17-year-old American snowboarder Red Gerard took home a gold medal—and delivered the first iconic style moment of the Winter Games.
Over the weekend, Red Gerard, a 17-year-old flying squirrel from Colorado, took home the Olympic gold in slopestyle, the snowboarding event that requires competitors to fling themselves onto rails, and then off a series of progressively larger jumps. Snowboarding has advanced quite a bit since I was eating shit on the bunny hill in 1999; Gerard’s winning run involved jumps of three-and-a-half and four full rotations. Dude was airborne.
Notably, he looked incredible while doing it. Not just in a “tasteful snowboarder” way. No, Gerard looked properly equipped to fly to the moon and back. And along with a gold medal, Gerard also delivered what I consider the Winter Olympics’ first iconic style moment. (Adorably, he did so while wearing his teammate’s jacket.)
That’s because Gerard, like the rest of his U.S. snowboarding teammates, was dressed in a uniform—made by O.G. snowboard outfitter Burton—patterned after literally out-of-this-world NASA gear. Let’s spend a minute on the uniform, because it’s really worth your time. The jacket is quilted, on-trend puffy, and comes in a pearlescent not-quite white; the pants have a little red badge that makes them look like nothing so much as renegades from a recent Prada collection. The gloves are basically space mittens, and the beanie Gerard threw on after his run—waffle-knit, utility off-white, and with that perfectly NASA-aping logo—looks tough enough to do time on the International Space Station, and cool enough to get street-styled at fashion week. This is probably really good gear to snowboard in, but I’d also like to wear it to pick up coffee and a bagel at the bodega.
Of course, this isn’t the first time Burton’s turned out the coolest gear at a given Olympics. Remember the quilts from Sochi? (Truly ahead of their time.) Or the flannel and jeans from Vancouver in 2010? Burton knows how to make athletic gear cool, and vice versa. And in our aggressively-sweatpanted times, it’s no surprise that designers who trained there—including Errolson Hugh and Hiroki Nakamura, the design wizards behind Acronym and Visvim, respectively—are leading the pack when it comes to making clothes that are deeply stylish and can hold up to Red Gerard’s backside triple cork 1440. And it’s no surprise that the brains behind this space-age collection belong to Greg Dacyshyn, who’s got a prodigious beard and a deeply envy-inducing sense of style.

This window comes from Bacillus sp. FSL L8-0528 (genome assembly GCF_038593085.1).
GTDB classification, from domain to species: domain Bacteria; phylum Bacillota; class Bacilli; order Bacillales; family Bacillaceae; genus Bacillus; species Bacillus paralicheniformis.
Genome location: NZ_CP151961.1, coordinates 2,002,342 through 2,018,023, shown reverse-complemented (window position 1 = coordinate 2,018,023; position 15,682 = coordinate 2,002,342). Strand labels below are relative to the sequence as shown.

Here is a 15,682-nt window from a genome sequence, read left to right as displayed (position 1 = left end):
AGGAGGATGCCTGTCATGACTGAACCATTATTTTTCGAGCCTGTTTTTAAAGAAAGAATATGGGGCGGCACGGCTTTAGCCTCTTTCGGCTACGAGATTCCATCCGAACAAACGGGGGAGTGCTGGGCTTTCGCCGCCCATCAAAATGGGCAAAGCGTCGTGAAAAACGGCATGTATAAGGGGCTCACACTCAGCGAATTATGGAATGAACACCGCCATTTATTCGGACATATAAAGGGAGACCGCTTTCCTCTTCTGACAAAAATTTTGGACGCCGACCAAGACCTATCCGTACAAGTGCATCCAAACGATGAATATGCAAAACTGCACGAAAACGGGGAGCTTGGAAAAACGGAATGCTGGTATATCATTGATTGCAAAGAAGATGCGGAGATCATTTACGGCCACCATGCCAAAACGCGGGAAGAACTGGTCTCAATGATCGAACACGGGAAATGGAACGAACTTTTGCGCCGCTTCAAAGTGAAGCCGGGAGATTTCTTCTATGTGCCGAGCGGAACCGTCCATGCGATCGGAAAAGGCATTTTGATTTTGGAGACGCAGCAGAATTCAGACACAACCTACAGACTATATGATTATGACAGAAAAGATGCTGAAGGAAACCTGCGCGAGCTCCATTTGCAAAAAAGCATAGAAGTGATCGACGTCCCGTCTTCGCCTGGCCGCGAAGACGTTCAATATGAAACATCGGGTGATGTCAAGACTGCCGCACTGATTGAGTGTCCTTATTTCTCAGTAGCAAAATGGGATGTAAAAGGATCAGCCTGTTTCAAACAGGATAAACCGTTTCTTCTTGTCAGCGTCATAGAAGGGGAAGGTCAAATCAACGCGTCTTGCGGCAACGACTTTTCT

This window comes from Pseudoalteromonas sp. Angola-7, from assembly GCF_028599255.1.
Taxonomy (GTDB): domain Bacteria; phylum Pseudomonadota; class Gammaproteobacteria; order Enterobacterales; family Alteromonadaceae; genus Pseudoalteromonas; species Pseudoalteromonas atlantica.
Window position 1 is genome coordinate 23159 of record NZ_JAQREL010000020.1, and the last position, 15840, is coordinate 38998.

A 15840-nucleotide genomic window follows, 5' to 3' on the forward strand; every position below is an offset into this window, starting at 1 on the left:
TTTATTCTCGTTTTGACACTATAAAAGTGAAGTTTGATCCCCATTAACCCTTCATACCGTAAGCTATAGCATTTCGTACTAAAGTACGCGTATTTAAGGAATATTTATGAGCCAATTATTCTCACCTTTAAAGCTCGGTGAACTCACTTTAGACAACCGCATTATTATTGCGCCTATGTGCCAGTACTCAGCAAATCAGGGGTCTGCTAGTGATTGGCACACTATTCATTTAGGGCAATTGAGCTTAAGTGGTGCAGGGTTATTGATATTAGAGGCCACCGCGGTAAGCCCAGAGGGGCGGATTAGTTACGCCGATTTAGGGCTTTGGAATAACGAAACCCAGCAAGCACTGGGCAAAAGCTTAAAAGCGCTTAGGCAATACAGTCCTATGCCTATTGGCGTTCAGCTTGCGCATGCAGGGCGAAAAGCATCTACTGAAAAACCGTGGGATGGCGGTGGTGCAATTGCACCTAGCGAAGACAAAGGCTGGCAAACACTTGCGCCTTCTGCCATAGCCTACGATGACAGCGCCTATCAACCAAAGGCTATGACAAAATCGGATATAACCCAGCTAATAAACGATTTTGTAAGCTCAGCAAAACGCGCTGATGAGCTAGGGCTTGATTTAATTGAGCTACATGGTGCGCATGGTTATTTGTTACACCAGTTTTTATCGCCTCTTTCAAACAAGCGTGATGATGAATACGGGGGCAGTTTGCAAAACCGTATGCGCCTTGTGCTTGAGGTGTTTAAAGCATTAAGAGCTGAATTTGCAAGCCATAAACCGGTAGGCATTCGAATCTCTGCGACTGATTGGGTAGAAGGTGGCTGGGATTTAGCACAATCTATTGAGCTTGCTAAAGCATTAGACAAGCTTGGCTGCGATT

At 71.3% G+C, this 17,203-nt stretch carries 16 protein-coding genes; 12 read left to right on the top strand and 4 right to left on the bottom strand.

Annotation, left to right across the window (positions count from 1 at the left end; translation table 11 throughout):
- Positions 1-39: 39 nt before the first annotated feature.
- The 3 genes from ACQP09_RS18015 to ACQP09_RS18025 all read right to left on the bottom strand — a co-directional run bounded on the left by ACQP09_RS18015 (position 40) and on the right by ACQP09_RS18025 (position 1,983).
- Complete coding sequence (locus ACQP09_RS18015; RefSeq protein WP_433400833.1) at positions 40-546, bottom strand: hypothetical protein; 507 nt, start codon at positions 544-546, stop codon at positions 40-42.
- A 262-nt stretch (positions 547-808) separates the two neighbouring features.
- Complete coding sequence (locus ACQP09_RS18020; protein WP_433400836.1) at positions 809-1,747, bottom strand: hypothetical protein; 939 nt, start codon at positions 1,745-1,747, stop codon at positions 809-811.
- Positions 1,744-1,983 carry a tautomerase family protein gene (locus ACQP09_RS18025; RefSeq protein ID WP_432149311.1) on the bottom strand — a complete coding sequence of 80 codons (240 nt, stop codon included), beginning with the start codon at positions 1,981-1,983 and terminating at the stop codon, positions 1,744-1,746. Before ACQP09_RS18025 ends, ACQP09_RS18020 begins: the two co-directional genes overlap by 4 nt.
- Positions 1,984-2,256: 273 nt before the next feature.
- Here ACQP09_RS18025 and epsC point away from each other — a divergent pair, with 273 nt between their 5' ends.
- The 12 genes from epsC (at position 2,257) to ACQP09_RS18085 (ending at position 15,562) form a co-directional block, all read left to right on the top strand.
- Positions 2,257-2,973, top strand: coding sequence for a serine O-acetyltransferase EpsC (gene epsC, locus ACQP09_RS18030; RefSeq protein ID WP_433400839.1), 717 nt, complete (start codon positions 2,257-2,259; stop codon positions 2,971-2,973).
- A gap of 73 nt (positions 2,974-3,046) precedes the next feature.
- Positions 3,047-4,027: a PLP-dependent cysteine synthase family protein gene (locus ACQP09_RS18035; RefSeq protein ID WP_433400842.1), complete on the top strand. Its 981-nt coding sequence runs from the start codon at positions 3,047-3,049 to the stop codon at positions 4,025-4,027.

But these uniforms aren’t just about looking good. The Olympic motto, translated from the Latin, means “Higher, faster, stronger.” And as mottos go, it’s a pretty good one. The Games are all about expanding the outer limits of what we know the human body to be capable of. And as we’ve written before, the best Olympic uniforms exemplify that motto: they remind us that the athletes wearing them are truly the best in the world, and in the best cases expand our idea of what an athlete can be. Burton’s gear reminds us of all that, and then some. The uniforms remind us that Red Gerard can fly, and that it’s only our puny planet’s gravity that keeps him from really putting his spacesuit to the test.
After his medal-winning run, Gerard did something to make his gold-medal-worthy uniform complete: he put on a helmet. Higher, faster, stronger—and spacier—indeed.